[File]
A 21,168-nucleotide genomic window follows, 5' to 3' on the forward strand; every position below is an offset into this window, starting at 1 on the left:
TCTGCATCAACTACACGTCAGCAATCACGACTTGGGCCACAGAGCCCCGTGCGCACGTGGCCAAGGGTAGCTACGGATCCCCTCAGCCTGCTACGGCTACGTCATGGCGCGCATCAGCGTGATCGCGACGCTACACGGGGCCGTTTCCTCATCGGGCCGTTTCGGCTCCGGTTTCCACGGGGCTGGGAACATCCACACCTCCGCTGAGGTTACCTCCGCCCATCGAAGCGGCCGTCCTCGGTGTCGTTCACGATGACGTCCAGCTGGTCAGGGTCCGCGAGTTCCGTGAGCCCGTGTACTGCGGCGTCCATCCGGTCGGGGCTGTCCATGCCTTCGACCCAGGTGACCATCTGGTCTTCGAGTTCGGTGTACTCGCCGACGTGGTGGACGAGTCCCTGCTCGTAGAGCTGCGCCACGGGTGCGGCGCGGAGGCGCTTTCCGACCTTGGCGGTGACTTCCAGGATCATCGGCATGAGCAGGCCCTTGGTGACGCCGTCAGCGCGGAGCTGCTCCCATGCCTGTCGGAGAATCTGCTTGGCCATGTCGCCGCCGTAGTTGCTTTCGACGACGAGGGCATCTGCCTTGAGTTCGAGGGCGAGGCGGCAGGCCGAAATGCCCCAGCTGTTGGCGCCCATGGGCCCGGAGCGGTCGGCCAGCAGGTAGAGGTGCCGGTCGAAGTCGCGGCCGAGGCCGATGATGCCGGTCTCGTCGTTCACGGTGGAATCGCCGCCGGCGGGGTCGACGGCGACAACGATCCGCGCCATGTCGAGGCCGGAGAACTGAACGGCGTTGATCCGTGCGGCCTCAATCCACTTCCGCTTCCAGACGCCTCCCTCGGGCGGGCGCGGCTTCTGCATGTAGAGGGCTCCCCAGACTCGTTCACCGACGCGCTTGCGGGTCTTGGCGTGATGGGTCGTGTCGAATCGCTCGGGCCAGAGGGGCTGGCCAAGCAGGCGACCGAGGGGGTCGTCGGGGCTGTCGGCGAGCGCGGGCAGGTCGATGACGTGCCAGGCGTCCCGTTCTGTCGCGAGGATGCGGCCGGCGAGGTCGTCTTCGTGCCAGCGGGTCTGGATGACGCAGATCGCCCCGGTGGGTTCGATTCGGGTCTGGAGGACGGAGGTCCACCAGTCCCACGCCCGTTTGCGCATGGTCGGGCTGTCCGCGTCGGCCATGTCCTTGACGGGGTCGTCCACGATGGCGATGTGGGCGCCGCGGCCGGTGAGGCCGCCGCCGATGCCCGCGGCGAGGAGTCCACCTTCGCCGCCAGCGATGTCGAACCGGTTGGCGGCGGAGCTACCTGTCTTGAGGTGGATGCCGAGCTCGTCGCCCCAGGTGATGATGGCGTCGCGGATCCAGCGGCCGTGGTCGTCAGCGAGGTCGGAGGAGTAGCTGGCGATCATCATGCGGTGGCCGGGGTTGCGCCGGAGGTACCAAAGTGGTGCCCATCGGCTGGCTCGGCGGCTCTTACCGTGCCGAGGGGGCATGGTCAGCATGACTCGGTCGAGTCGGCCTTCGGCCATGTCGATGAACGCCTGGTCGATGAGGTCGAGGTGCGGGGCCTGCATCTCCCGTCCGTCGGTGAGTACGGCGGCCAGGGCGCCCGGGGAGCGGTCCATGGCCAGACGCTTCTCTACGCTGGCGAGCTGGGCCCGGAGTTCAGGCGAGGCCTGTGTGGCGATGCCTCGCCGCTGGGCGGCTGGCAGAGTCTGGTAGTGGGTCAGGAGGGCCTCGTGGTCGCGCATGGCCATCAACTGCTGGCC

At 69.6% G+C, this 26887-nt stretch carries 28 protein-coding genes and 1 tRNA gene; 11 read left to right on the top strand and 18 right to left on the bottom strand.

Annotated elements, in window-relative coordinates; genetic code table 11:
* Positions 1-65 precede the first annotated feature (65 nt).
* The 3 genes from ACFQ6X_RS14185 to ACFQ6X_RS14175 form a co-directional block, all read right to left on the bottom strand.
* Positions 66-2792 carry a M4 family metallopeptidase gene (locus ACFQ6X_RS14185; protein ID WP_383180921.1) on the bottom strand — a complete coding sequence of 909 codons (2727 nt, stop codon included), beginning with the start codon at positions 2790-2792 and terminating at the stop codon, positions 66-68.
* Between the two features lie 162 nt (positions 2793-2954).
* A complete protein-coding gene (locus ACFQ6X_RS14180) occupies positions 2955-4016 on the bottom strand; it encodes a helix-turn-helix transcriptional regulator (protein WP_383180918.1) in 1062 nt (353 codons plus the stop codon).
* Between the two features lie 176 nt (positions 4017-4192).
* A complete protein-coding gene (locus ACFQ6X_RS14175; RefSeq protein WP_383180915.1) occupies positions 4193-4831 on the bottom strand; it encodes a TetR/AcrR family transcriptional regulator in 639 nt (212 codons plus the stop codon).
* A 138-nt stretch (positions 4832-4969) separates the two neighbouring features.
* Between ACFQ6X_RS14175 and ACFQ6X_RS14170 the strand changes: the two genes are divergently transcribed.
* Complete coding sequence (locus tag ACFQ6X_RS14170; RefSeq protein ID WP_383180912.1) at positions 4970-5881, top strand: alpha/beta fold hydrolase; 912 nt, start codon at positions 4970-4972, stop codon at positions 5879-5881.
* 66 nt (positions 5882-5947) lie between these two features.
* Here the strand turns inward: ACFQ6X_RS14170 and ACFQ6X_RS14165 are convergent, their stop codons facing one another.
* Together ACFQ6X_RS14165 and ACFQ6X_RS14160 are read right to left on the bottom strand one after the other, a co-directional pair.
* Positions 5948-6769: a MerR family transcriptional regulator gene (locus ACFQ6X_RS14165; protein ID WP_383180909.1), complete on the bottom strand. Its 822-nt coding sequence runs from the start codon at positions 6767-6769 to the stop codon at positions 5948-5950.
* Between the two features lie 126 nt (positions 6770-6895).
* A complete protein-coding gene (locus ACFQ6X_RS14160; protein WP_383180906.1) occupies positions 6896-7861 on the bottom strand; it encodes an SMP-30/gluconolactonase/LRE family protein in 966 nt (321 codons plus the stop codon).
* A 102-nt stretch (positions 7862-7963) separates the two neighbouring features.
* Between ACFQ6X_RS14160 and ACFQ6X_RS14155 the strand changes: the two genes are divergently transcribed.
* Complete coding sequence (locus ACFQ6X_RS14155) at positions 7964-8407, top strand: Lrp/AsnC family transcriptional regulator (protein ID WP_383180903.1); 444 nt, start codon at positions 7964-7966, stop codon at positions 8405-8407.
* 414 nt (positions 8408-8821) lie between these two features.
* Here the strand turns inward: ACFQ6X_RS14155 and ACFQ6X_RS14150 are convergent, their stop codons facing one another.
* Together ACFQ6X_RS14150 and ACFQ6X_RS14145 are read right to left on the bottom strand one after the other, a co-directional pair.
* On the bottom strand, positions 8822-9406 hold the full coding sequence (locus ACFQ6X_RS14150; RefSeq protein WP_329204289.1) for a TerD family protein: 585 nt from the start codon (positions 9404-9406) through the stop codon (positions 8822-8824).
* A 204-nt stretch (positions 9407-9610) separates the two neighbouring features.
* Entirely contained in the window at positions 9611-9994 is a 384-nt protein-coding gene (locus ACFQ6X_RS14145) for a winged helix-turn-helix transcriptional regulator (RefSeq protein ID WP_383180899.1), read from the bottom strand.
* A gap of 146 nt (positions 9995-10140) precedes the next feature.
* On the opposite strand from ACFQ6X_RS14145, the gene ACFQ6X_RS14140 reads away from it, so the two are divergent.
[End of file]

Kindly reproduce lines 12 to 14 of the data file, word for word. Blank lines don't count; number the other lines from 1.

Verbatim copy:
* A 138-nt stretch (positions 4832-4969) separates the two neighbouring features.
* Between ACFQ6X_RS14175 and ACFQ6X_RS14170 the strand changes: the two genes are divergently transcribed.
* Complete coding sequence (locus tag ACFQ6X_RS14170; RefSeq protein ID WP_383180912.1) at positions 4970-5881, top strand: alpha/beta fold hydrolase; 912 nt, start codon at positions 4970-4972, stop codon at positions 5879-5881.